To Go, or Not To Go?

Compared to other Europeans, consumers in Spain and the UK are more likely to eat lunch away from home. And while the data shows most Europeans eat lunch solo, whether at home or away from home, in Spain it is a more communal affair. Nearly half of the Spaniards surveyed prefer to have lunch with one or more family members.

It is common for Europeans to eat home-cooked meals for lunch, whether prepared the same day or the day before, or even a defrosted home-cooked meal. More than half of Britons assemble their lunch from store-bought food that they purchase themselves. In the UK and Germany, compared to other European countries, food delivery services are more popular at lunchtime given that a quarter of those surveyed have their lunch delivered.

As with lunch, in France, home-cooked dinners are more popular, though 40% of French consumers enjoy ready-to-eat meals purchased from the refrigerated section of the grocery store. In the UK, Germany and Spain, over a third of consumers make use of delivery services for the final meal of the day.

Pause for a Cause

Outside of regular meal times, working consumers are motivated to take breaks for various reasons, such as to regain energy, out of habit, or simply to enjoy a snack or beverage. But snacking during break time is about more than satiating hunger, especially in France where consumers see this time as an opportunity to share a moment with someone. Supermarkets or grocery stores are popular locations to purchase daytime snacks which are then eaten at work. In Germany however, almost 40% of consumers eat home-prepared snacks at the workplace. Interestingly, when teleworking, consumers are less likely to take breaks than when in the office, though when they do, they consume a bit more than they would at the workplace.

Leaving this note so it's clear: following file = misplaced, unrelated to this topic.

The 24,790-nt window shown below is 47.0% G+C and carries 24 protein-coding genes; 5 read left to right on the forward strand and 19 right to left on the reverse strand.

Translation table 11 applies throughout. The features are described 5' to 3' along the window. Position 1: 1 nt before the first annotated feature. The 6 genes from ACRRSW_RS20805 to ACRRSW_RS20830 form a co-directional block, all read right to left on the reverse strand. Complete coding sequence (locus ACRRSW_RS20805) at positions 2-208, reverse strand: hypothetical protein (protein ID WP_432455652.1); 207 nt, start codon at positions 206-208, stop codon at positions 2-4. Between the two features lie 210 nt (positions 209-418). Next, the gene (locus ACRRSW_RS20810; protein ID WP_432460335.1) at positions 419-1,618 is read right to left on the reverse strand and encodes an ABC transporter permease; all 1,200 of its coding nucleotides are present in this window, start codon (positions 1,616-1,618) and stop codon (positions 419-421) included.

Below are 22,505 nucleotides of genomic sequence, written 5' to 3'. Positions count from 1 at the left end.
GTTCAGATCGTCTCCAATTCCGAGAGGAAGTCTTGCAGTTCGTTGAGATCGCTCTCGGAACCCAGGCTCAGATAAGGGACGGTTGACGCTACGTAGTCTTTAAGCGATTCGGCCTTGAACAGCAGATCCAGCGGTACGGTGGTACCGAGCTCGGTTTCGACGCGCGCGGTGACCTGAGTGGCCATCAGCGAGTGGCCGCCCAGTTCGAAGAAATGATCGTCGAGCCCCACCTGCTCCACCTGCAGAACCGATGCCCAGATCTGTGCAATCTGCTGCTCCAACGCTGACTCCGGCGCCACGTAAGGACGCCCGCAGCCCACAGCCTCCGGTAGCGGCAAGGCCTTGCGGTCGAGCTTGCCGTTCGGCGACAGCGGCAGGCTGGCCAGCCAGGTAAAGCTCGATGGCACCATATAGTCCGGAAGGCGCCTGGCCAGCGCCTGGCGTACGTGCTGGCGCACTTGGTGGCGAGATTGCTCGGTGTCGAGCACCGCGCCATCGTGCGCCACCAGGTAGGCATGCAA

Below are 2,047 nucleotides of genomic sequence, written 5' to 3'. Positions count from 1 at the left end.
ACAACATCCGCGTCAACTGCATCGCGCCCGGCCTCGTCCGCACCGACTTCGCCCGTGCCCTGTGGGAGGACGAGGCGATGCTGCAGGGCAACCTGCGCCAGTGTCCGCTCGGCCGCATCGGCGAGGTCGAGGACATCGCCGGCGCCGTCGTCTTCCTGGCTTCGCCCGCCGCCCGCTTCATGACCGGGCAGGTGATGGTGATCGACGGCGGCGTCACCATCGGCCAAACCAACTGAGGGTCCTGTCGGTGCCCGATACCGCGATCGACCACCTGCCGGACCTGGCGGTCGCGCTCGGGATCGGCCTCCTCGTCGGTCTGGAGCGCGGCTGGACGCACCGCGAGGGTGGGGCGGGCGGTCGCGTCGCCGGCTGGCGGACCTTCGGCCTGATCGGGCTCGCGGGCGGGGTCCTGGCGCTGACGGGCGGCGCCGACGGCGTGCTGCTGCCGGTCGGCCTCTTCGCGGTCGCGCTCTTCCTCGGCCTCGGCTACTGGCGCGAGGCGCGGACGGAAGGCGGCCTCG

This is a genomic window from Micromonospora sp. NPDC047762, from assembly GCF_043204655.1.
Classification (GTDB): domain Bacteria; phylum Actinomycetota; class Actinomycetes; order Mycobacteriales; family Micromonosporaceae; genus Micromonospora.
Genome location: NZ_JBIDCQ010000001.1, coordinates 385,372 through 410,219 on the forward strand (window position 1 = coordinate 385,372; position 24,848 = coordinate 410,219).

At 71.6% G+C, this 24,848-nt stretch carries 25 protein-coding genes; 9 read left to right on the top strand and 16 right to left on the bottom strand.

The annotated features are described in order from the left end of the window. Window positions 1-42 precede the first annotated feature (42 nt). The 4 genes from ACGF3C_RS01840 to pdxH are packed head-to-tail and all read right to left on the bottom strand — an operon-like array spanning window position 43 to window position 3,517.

Looking Ahead

While most Europeans seem satisfied with their current frequency and duration of breaks during the day, one-third of Spanish respondents think the number of daily breaks should be increased, and a quarter think the length of each break should be extended.

However, the majority of consumers are more concerned with what they are eating. One in three respondents across France, Spain and Germany want greater transparency in product origins and fewer additives in their snacks. Additionally, 30% of Germans expressed a desire for more high-quality products or ingredients.

This industry data and additional food intelligence insights found in our latest report titled The Influence of Breaks are invaluable tools for foodservice operators seeking to enhance their decision-making processes and drive their development forward. There is much more to learn in the full report, including contexts in which breaks are taken and meals are consumed, along with the factors influencing Europeans’ snacking choices. Click here and discover how Datassential can assist in boosting your business.

Raphaelle Agier is Datassential’s Vice President of Customer Experience for EMEA and Latin America.